ERIS Science Verification
The proposal submission was closed on 14 October 2022.
An integral part of the commissioning of a new instrument at the VLT is the Science Verification phase. SV programmes include a set of typical scientific observations that should verify and demonstrate to the community the capabilities of the new instrument in the operational framework of the VLT Observatory. In accordance with its SV Policy and Procedures ESO encourages the community to submit also highly challenging or risky science observations that will push ERIS to its limits in order to better understand the instrument and mode performance parameter spaces and their envelopes.
The Enhanced Resolution Imager and Spectrograph (ERIS) is a 1-5 μm instrument for the Cassegrain focus of UT4 at the VLT. It combines an imager (NIX) and an integral-field spectrograph (SPIFFIER).
ERIS is now offered to the community for Science Verification (SV) for 4 nights in December 2022. All astronomers are invited to participate in this opportunity to obtain unique science with ERIS and thus to demonstrate its scientific capabilities. The community is invited to submit proposals for the ERIS science verification using the Phase 1 web interface. The proposal cycle "ERIS SV" should be used for the proposal submission. Only modes offered in P111 will be accepted for SV observations (see the ERIS User Manual for modes offered in P111). Proposals must not request protected ERIS GTO targets. Please follow the dual-anonymous guidelines applicable since P108.
The deadline for proposal submission was 14 October 2022, 12:00 CEST.
Proposals have been reviewed by an internal panel and allocated time on the basis of scientific merit and feasibility, as well as the demonstrated ability of the Principle Investigators to deliver results on a timely basis. The titles of the selected proposals are listed below.
The observations will be conducted in Service Mode by a dedicated team of ESO astronomers. The ERIS SV team will be able to assist the successful PI’s in the preparation and optimisation of the OBs. The ERIS Exposure Time Calculator has been updated, but may still change as the commissioning is still ongoing.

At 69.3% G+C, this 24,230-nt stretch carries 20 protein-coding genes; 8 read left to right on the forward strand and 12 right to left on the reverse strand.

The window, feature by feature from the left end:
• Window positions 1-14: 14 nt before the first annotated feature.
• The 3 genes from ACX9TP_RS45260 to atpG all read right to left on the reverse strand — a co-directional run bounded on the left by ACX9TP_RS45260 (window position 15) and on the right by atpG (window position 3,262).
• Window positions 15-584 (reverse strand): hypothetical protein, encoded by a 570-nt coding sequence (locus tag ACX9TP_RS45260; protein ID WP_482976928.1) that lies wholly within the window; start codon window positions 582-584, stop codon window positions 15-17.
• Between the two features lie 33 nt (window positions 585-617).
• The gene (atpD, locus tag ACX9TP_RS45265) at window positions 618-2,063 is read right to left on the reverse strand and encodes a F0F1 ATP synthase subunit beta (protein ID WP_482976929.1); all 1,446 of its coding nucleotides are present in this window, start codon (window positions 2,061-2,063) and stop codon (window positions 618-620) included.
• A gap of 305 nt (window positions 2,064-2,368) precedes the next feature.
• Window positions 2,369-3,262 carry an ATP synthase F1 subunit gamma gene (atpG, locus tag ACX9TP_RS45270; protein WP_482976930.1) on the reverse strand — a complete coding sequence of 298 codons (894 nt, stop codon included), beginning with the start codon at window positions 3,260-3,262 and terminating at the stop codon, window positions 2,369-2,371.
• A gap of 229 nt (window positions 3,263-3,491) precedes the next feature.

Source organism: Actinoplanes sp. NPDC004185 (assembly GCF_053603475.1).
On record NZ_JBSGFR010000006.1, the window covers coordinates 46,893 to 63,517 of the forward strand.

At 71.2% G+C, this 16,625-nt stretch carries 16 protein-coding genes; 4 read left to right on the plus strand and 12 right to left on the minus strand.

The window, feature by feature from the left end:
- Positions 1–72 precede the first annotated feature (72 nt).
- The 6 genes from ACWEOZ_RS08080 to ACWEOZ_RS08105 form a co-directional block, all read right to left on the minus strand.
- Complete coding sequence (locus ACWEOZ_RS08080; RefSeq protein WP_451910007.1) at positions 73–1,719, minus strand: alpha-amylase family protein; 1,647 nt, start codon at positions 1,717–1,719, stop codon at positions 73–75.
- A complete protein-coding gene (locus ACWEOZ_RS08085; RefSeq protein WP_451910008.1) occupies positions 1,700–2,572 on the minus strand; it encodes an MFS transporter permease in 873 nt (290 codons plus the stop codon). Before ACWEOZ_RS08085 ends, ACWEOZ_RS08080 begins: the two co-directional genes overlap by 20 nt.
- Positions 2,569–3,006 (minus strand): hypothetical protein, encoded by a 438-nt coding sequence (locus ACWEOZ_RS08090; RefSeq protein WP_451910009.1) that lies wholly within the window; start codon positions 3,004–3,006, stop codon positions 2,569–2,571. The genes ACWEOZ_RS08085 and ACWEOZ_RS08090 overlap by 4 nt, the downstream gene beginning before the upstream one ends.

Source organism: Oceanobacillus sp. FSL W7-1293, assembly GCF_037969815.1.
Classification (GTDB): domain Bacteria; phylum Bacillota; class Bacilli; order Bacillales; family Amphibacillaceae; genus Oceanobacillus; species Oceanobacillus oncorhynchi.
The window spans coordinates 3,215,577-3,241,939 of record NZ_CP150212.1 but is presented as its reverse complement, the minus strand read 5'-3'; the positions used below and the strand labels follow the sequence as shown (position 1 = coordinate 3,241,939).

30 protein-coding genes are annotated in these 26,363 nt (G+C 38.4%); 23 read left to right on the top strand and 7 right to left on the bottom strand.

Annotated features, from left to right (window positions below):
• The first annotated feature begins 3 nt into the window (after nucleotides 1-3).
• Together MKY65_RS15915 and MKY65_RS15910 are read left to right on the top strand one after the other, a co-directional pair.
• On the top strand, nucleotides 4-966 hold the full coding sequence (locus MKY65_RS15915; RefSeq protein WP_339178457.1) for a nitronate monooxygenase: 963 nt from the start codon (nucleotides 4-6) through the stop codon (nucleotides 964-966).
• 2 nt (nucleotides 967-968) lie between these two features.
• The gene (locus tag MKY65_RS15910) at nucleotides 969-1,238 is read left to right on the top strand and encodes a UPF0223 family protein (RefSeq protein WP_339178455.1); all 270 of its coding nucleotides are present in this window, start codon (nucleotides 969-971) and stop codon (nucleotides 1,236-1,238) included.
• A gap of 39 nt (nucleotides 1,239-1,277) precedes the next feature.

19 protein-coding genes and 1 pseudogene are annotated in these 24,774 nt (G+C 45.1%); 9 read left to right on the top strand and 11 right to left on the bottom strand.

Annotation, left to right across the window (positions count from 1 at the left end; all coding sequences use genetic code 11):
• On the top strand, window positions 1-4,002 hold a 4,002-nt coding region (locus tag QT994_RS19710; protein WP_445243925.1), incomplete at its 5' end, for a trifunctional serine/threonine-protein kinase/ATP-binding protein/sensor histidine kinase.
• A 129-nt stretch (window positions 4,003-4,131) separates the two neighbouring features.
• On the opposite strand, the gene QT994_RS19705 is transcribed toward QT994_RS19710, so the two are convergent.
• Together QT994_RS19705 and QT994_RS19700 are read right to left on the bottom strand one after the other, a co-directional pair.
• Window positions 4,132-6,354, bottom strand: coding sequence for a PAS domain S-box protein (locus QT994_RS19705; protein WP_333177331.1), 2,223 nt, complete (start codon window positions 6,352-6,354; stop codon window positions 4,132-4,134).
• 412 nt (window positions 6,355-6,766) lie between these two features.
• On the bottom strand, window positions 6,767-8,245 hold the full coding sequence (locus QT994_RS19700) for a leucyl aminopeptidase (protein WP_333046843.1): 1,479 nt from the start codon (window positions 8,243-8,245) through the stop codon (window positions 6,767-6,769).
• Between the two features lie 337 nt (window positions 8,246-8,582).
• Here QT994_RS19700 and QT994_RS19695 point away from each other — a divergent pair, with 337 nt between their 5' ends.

Proposers are reminded that all SV data are made public worldwide immediately after passing the usual quality control checks.
The Enhanced Resolution Imager and Spectrograph (ERIS) is a near-infrared instrument at the Cassegrain focus of UT4. ERIS has two science arms, SPIFFIER and NIX. SPIFFIER (IFS) is a medium-resolution integral field spectrograph covering J to K band. NIX is capable of imaging between J and M band. ERIS is designed to be used in conjunction with UT4's deformable secondary mirror. The atmospheric turbulence can be sensed with either a natural guide star, or a single artificial star generated with the Adaptive Optics Facility (AOF). ERIS replaces many of the functionalities provided by both NaCo and SINFONI within a single instrument.
ERIS consists of three main instrumental modules:
- The adaptive optics (AO) module, which uses the AOF Deformable Secondary Mirror (DSM), and one AOF laser, providing natural guide star (NGS) and laser guide star (LGS) visible wavefront sensing with real-time computing capabilities. The AO module allows for single-conjugate adaptive optics (SCAO) operations. Both infrared science instruments, the imager (NIX) and integral-field spectrograph (SPIFFIER), are fed by a dichroic beamsplitter which reflects the visible light to the AO module. The AO module is capable of correcting using guide stars between 1st-11th Gaia RP magnitude (NGS) and 7th-17th Gaia RP magnitude (LGS). AO guide stars must have Gaia BP < 19th magnitude. Observations without the AO module are also supported in some observing modes.
- The NIX imager, which is designed to provide diffraction limited imaging and low-resolution (R~900) L-band long-slit spectroscopy. The imager has two pixel scales, 13 mas/px and 27 mas/px, providing a field of view of ~26”x26” and 55”x55”, respectively. Currently, only the imaging and pupil plane coronagraphy observing modes are offered.
- The SPIFFIER integral-field spectrograph (IFS), which is a refurbished version of SPIFFI, the 1-2.5 μm integral field unit formerly on-board SINFONI. This module offers diffraction limited integral field spectroscopy over a user-selectable 0.8” to 8.0” arcsecond field of view, with spatial sampling between 25 and 250 mas/spaxel. There are nine grating configurations; three low-resolution gratings (R~5,000) that span each of the JHK bands and one high-resolution grating (R~10,000).
Phase 2 preparation